ValuePickr Forum

DCB Bank - Steady performer

DCB Bank (DBL) is a midcap private sector bank with network of 333 branches and loan book of Rs186bn based in Mumbai, with presence across Retail, Agri, MSME and Corporate split is 52%, 17%, 12% and 19%, respectively.

On Basel III basis, 79% of Retail and Corporate assets comprise Retail. DCB Bank has displayed a loan CAGR of 125% over FY12-17.

DCB Bank has a CASA ratio of 25.7% and its cost of funds is 6.4% and, as a result, it registered a net interest margin of 4.1%. Its cost to income ratio stood at 62.3%. Consequently, it delivered a return on assets of 0.9% and a return on equity of 9.3%****, implying a financial leverage of 10.8.

MCAP - 7114 cr
CMP - 230
ROCE - 7.61
ROE - 11
P/BV - 2.28

Growth Trends: 10Yr 7Yr 5Yr 3Yr TTM
Sales Growth 23% 23% 22% 21% 0%
OPM 66% 67% 67% 67% 67%
PAT Growth -217% 29% 17% 19% 0%
Avg. PE 19.2 17.5 18.1 20.2 21.9

Management plans to double its balance sheet size in the next 3.5-5 years.

image

ROE declined during branch addition -

image

Most retailised mid cap bank on asset side –

image

Loan yield highest amongst peers below City union bank –

image

Higher loan yield also translates into higher net interest margin –

image

Well diversified and no high concentration risk to one big loan account going NPA.

image

PAN India approach and well diversified branches -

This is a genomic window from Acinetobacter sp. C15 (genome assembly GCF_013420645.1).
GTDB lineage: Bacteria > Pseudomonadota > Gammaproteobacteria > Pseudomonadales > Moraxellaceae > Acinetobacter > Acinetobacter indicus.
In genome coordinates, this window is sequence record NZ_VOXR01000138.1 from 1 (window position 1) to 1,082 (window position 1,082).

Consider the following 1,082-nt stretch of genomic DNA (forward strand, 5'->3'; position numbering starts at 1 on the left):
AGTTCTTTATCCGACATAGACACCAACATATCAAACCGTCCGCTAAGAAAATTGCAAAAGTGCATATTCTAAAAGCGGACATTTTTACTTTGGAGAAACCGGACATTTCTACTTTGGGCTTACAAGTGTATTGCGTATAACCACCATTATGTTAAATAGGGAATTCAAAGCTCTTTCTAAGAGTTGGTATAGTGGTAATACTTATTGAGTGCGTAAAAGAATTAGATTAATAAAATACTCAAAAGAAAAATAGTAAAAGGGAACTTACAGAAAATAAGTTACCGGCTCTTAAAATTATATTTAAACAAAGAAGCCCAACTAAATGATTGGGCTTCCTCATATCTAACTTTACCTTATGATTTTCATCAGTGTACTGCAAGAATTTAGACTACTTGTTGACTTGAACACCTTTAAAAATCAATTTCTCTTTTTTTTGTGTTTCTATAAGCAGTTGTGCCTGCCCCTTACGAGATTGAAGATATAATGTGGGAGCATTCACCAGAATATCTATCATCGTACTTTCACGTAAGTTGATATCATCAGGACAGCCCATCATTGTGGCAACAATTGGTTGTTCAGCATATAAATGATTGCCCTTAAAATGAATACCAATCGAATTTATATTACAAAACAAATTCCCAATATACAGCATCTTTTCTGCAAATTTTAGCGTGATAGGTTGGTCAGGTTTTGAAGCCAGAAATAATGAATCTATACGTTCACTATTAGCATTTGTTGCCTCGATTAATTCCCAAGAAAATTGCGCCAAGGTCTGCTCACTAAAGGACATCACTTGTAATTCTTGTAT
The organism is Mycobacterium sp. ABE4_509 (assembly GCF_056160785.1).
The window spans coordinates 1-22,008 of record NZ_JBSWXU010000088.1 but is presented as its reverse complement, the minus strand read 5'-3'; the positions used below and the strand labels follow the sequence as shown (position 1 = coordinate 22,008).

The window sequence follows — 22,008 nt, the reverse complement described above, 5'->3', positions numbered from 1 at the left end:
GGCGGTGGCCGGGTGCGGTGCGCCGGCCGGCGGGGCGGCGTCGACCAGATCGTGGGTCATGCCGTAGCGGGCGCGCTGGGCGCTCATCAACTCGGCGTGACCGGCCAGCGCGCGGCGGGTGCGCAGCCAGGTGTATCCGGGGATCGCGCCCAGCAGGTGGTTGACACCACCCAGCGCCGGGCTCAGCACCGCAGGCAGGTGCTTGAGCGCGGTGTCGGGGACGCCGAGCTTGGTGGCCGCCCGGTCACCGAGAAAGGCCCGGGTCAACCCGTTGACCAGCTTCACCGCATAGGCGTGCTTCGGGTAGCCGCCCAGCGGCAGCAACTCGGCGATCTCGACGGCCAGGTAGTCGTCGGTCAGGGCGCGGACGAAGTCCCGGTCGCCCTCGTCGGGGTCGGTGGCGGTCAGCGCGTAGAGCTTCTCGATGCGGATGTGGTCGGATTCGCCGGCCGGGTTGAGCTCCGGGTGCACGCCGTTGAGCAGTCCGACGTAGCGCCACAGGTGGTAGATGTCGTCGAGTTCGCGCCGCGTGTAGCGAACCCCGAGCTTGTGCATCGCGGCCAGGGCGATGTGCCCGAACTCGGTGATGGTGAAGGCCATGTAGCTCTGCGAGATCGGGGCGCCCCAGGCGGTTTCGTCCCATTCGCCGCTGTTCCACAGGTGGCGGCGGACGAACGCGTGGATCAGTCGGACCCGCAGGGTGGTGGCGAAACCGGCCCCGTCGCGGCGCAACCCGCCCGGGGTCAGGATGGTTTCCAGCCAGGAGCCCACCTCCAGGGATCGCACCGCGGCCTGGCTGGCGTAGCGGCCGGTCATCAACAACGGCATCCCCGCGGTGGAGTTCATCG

image

DBL already had a reasonably balanced branch distribution back in FY14, but it actively added branches in a manner whose by-product is the reduction of branch share in its then top region (western region) from 42% (as of FY14-end) to 29% as of end-February 2018.

As a result, DBL’s exposure to its top region (now, northern region) is 31% compared with 44-96% for mid-cap peers . This underlines the balanced, pan-India approach of DBL, which augurs well from a long-term scalability perspective.

image

Regulatory regime providing significant incremental fillip for bank lending to MSME segment, on which DBL is most focused

Formalisation of MSME segment due to GST increases the opportunity size for bank

Lending With the advent of GST regime and the ongoing formalisation of the MSME segment , a rising quantum of MSME business would be backed by formal documentation, which directly enhances the opportunity size in favour of MSME-focused banks such as DBL, diverting business away, on balance, from NBFCs disbursing loans to the MSME segment.

image

DBL’s credit exposure to the most stressed sectors of the Indian economy, viz. metals and Infrastructure, stood at 2.5% of total funded credit as of 1HFY18-end compared with 4.2%-27.6% for mid-cap peers. In fact, DBL is not disbursing any major new loans to the infrastructure sector.